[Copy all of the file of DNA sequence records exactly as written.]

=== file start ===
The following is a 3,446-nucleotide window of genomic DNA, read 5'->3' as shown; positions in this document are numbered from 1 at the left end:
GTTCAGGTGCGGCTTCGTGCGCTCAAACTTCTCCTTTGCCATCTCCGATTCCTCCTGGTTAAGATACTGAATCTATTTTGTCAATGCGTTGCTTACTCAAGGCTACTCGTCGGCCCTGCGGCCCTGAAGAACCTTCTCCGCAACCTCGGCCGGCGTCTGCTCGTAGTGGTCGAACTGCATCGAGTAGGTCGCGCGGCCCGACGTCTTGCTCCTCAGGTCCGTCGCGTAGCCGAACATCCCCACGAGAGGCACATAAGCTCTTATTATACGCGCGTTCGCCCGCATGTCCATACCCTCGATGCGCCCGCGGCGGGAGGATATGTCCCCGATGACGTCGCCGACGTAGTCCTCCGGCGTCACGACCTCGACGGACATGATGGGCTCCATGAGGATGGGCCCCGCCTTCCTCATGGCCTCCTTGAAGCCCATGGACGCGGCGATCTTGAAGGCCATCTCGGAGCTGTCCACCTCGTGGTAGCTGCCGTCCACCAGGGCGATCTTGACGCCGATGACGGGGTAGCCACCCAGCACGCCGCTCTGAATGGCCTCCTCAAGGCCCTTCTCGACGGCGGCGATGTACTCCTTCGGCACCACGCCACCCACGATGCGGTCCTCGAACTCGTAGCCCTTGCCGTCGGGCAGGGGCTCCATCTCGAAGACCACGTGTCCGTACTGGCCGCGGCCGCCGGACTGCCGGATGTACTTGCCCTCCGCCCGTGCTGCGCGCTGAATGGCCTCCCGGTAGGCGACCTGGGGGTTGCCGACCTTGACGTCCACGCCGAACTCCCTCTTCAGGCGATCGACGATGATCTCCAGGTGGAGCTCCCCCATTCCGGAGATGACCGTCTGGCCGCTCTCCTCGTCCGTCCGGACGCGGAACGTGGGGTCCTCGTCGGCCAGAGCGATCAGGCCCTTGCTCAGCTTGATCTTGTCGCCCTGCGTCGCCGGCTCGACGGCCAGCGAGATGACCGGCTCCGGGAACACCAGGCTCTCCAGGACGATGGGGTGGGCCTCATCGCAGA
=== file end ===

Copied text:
The following is a 3,446-nucleotide window of genomic DNA, read 5'->3' as shown; positions in this document are numbered from 1 at the left end:
GTTCAGGTGCGGCTTCGTGCGCTCAAACTTCTCCTTTGCCATCTCCGATTCCTCCTGGTTAAGATACTGAATCTATTTTGTCAATGCGTTGCTTACTCAAGGCTACTCGTCGGCCCTGCGGCCCTGAAGAACCTTCTCCGCAACCTCGGCCGGCGTCTGCTCGTAGTGGTCGAACTGCATCGAGTAGGTCGCGCGGCCCGACGTCTTGCTCCTCAGGTCCGTCGCGTAGCCGAACATCCCCACGAGAGGCACATAAGCTCTTATTATACGCGCGTTCGCCCGCATGTCCATACCCTCGATGCGCCCGCGGCGGGAGGATATGTCCCCGATGACGTCGCCGACGTAGTCCTCCGGCGTCACGACCTCGACGGACATGATGGGCTCCATGAGGATGGGCCCCGCCTTCCTCATGGCCTCCTTGAAGCCCATGGACGCGGCGATCTTGAAGGCCATCTCGGAGCTGTCCACCTCGTGGTAGCTGCCGTCCACCAGGGCGATCTTGACGCCGATGACGGGGTAGCCACCCAGCACGCCGCTCTGAATGGCCTCCTCAAGGCCCTTCTCGACGGCGGCGATGTACTCCTTCGGCACCACGCCACCCACGATGCGGTCCTCGAACTCGTAGCCCTTGCCGTCGGGCAGGGGCTCCATCTCGAAGACCACGTGTCCGTACTGGCCGCGGCCGCCGGACTGCCGGATGTACTTGCCCTCCGCCCGTGCTGCGCGCTGAATGGCCTCCCGGTAGGCGACCTGGGGGTTGCCGACCTTGACGTCCACGCCGAACTCCCTCTTCAGGCGATCGACGATGATCTCCAGGTGGAGCTCCCCCATTCCGGAGATGACCGTCTGGCCGCTCTCCTCGTCCGTCCGGACGCGGAACGTGGGGTCCTCGTCGGCCAGAGCGATCAGGCCCTTGCTCAGCTTGATCTTGTCGCCCTGCGTCGCCGGCTCGACGGCCAGCGAGATGACCGGCTCCGGGAACACCAGGCTCTCCAGGACGATGGGGTGGGCCTCATCGCAGA